UN Raises Alert on Myanmar as Conflict Cuts Chinese Teak Supply!

New conflicts have blocked off junta trade routes with Southern China with the US warning that the regime will have difficulty taking back key ports.

Fri 29 Dec 23


The UN has today warned that the ongoing conflict in Myanmar has not only caused a human tragedy but is also an environmental catastrophe.

It comes as junta-controlled Myanmar authorities seized 95.81 tons of illegal timber across the country last week, according to Chinese state media.

From Dec. 18 to Dec. 24, the authorities confiscated 10.45 tons of teak, 37.57 tons of hardwood and 47.78 tons of other types of timber in the country, the report said.

“It is imperative that world leaders help end the crisis in Myanmar by supporting communities to mitigate climate impacts,” the experts said at the outset of the 28th Conference of the Parties to the UN Framework Convention on Climate Change (COP28) in the United Arab Emirates earlier this month.

“Increasingly isolated from the global economy and strapped for cash, the military junta has accelerated the exploitation of Myanmar’s natural resources, including timber, jade, and rare earth minerals, to fund its human rights abuses.”

“Growing resource extraction, often unregulated and facilitated by the military or other armed groups, is degrading the environment, polluting water sources, ravaging forests, and exacerbating climate change risks,” the experts said.

Myanmar, home to a wealth of natural resources and biologically diverse ecosystems, was already one of the most vulnerable countries to climate change when the junta staged an illegal coup and plunged the country into violent conflict in February 2021.

It comes after a surprise offensive by armed groups opposed to the Myanmar junta has blocked strategically vital roads to China, the country’s largest trading partner, with the US reporting that the junta will find it “difficult to take back border infrastructure.”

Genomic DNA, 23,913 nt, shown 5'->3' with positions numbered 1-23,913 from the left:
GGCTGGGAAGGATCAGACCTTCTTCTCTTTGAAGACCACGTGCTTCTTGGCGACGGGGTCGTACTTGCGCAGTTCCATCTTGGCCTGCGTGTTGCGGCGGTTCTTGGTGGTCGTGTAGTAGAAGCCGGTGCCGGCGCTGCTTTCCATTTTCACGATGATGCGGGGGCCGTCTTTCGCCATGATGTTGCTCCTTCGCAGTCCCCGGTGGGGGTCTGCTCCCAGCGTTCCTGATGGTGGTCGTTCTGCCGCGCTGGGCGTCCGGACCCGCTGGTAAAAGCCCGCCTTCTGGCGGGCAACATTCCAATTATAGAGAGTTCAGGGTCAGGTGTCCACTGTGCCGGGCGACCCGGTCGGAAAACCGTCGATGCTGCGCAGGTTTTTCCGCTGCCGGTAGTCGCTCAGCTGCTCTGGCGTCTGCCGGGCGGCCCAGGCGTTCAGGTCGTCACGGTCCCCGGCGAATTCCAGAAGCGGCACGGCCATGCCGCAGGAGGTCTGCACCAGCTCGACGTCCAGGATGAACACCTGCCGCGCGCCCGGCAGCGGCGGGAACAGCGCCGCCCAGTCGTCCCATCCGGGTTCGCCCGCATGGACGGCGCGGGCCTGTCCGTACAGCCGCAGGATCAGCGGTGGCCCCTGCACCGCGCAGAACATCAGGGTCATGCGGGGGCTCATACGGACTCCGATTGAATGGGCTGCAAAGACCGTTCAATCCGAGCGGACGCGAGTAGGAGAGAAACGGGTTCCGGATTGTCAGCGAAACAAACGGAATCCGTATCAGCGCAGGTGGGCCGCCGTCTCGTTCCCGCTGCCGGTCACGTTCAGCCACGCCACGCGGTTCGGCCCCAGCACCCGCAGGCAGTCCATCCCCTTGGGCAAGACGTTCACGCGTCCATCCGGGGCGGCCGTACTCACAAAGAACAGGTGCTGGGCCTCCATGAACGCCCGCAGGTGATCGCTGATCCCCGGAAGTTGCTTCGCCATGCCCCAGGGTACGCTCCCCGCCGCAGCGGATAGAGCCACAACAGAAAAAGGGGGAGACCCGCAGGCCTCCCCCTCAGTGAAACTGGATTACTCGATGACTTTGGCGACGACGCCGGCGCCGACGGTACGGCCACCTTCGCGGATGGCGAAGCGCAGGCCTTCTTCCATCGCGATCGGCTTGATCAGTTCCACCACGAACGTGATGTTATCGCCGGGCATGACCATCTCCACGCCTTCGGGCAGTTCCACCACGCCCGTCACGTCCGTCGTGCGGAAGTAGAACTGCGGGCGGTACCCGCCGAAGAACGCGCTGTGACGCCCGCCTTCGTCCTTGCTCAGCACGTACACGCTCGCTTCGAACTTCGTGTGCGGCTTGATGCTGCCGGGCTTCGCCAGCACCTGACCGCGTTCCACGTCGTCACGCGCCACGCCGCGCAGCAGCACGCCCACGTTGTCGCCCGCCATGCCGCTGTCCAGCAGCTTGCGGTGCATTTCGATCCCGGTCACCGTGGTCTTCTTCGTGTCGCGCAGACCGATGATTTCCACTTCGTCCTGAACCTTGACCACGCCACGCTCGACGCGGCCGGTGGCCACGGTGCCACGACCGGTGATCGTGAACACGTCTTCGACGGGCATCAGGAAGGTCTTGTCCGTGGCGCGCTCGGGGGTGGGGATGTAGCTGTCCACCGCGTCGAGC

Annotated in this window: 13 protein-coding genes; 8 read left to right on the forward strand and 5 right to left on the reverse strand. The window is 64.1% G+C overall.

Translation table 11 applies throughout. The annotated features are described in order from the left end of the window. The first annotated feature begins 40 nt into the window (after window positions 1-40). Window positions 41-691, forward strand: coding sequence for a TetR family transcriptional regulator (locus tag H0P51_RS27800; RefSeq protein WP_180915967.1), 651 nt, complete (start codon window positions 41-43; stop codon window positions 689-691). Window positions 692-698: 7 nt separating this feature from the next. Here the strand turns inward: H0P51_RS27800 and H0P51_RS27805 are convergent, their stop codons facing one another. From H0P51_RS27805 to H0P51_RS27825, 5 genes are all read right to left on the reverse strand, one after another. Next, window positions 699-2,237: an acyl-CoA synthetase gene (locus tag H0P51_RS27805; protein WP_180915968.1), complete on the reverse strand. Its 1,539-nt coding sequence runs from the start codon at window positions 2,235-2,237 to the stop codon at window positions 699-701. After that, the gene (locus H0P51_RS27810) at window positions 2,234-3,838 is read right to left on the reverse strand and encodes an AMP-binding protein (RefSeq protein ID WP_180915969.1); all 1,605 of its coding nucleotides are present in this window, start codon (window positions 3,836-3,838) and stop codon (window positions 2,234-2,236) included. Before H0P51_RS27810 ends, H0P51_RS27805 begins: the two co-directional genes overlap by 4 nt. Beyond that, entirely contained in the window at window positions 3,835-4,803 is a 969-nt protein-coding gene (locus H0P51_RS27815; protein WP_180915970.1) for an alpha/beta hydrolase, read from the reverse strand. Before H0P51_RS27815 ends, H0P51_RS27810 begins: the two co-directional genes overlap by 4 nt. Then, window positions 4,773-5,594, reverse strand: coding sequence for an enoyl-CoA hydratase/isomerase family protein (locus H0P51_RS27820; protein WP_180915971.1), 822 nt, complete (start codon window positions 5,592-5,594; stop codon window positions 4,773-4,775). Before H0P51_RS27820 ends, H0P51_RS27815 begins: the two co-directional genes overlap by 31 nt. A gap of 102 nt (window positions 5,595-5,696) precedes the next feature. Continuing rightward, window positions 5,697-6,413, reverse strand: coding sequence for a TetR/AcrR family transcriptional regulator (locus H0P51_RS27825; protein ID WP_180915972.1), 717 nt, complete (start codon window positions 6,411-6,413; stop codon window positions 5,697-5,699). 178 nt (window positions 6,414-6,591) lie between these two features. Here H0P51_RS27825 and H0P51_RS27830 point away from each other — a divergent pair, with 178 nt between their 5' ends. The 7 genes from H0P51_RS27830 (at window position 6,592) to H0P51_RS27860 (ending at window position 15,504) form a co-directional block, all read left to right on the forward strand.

Wood Central can reveal that attacks occur in the Kachin province, home to an extensive timber trade, with junta forces recently abandoning timber barges filled with teak during resistance attacks.

China has emerged as the junta’s economic lifeline, and according to Myanmar’s Ministry of Commerce, the bilateral trade between April 2022 and half of January 2023 reached up to US$2 trillion.

Myanmar is a crucial part of China’s Belt and Road Initiative, with the UN reporting that China’s proportion of imports from Myanmar has increased by 35% since the military takeover. 

Notably, this includes timber and, more specifically, teak – with Maynmar supplying 40% of the world’s supply (Tectona grandis). With the trafficking of raw logs from Myanmar to China has been responsible for the rapid degradation of natural forests. 

In August, a military motorboat escorts a timber barge on the Chindwin River in Monywa Township. (Photo Credot: Anyar Pyit Tine Htaung)

According to Global Witness, in the year leading up to the coup, more than 80% of Myanmar’s illegally logged timber was reportedly smuggled to China and India, with China accounting for the lion’s share of these flows. 

“This, however, is expected to lead to strengthened ties between business communities on both sides of the border, with the province of Yunnan continuing to play its traditionally instrumental role in mediating illicit transactions between China and Myanmar,” Global Witness said.

From the state of Kachin in Myanmar to China’s Yunnan province, on the adjacent side of the border, the illegal timber trade is estimated to be worth more than US $600 million. However, this could be as much as US $1 billion when accounting for Chinese-owned timber interests across the Asia Pacific.